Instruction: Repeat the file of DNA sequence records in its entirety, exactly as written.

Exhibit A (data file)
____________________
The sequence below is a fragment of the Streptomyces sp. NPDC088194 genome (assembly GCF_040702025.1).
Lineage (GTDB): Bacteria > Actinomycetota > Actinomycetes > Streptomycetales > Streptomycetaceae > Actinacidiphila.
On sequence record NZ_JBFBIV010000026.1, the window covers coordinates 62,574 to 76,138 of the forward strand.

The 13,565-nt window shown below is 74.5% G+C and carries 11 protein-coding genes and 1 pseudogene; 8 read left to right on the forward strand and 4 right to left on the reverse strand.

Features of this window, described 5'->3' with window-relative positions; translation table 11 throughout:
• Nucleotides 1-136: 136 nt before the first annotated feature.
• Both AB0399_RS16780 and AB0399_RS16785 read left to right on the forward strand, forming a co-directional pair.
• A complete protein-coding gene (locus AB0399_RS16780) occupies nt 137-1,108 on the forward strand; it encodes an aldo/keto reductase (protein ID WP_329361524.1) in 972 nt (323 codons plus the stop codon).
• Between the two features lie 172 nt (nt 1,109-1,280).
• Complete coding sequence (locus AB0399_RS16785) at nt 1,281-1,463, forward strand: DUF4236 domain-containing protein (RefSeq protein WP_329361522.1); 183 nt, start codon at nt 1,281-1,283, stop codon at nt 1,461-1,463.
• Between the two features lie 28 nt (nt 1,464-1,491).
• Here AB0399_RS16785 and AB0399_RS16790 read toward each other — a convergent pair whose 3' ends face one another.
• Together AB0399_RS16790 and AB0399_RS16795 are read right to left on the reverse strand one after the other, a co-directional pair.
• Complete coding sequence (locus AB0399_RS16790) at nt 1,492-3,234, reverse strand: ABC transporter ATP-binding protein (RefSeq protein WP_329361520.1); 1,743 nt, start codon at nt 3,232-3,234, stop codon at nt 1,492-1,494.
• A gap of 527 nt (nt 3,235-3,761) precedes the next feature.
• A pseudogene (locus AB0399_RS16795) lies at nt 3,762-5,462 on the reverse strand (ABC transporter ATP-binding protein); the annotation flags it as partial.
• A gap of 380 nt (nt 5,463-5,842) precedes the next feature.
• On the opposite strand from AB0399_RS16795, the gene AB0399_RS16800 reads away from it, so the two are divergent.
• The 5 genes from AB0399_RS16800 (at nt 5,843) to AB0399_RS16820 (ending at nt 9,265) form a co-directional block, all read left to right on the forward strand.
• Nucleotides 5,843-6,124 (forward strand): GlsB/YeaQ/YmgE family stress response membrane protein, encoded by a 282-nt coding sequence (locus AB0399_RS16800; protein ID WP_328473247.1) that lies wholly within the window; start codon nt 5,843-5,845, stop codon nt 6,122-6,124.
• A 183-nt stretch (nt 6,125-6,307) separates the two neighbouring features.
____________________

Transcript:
The sequence below is a fragment of the Streptomyces sp. NPDC088194 genome (assembly GCF_040702025.1).
Lineage (GTDB): Bacteria > Actinomycetota > Actinomycetes > Streptomycetales > Streptomycetaceae > Actinacidiphila.
On sequence record NZ_JBFBIV010000026.1, the window covers coordinates 62,574 to 76,138 of the forward strand.

The 13,565-nt window shown below is 74.5% G+C and carries 11 protein-coding genes and 1 pseudogene; 8 read left to right on the forward strand and 4 right to left on the reverse strand.

Features of this window, described 5'->3' with window-relative positions; translation table 11 throughout:
• Nucleotides 1-136: 136 nt before the first annotated feature.
• Both AB0399_RS16780 and AB0399_RS16785 read left to right on the forward strand, forming a co-directional pair.
• A complete protein-coding gene (locus AB0399_RS16780) occupies nt 137-1,108 on the forward strand; it encodes an aldo/keto reductase (protein ID WP_329361524.1) in 972 nt (323 codons plus the stop codon).
• Between the two features lie 172 nt (nt 1,109-1,280).
• Complete coding sequence (locus AB0399_RS16785) at nt 1,281-1,463, forward strand: DUF4236 domain-containing protein (RefSeq protein WP_329361522.1); 183 nt, start codon at nt 1,281-1,283, stop codon at nt 1,461-1,463.
• Between the two features lie 28 nt (nt 1,464-1,491).
• Here AB0399_RS16785 and AB0399_RS16790 read toward each other — a convergent pair whose 3' ends face one another.
• Together AB0399_RS16790 and AB0399_RS16795 are read right to left on the reverse strand one after the other, a co-directional pair.
• Complete coding sequence (locus AB0399_RS16790) at nt 1,492-3,234, reverse strand: ABC transporter ATP-binding protein (RefSeq protein WP_329361520.1); 1,743 nt, start codon at nt 3,232-3,234, stop codon at nt 1,492-1,494.
• A gap of 527 nt (nt 3,235-3,761) precedes the next feature.
• A pseudogene (locus AB0399_RS16795) lies at nt 3,762-5,462 on the reverse strand (ABC transporter ATP-binding protein); the annotation flags it as partial.
• A gap of 380 nt (nt 5,463-5,842) precedes the next feature.
• On the opposite strand from AB0399_RS16795, the gene AB0399_RS16800 reads away from it, so the two are divergent.
• The 5 genes from AB0399_RS16800 (at nt 5,843) to AB0399_RS16820 (ending at nt 9,265) form a co-directional block, all read left to right on the forward strand.
• Nucleotides 5,843-6,124 (forward strand): GlsB/YeaQ/YmgE family stress response membrane protein, encoded by a 282-nt coding sequence (locus AB0399_RS16800; protein ID WP_328473247.1) that lies wholly within the window; start codon nt 5,843-5,845, stop codon nt 6,122-6,124.
• A 183-nt stretch (nt 6,125-6,307) separates the two neighbouring features.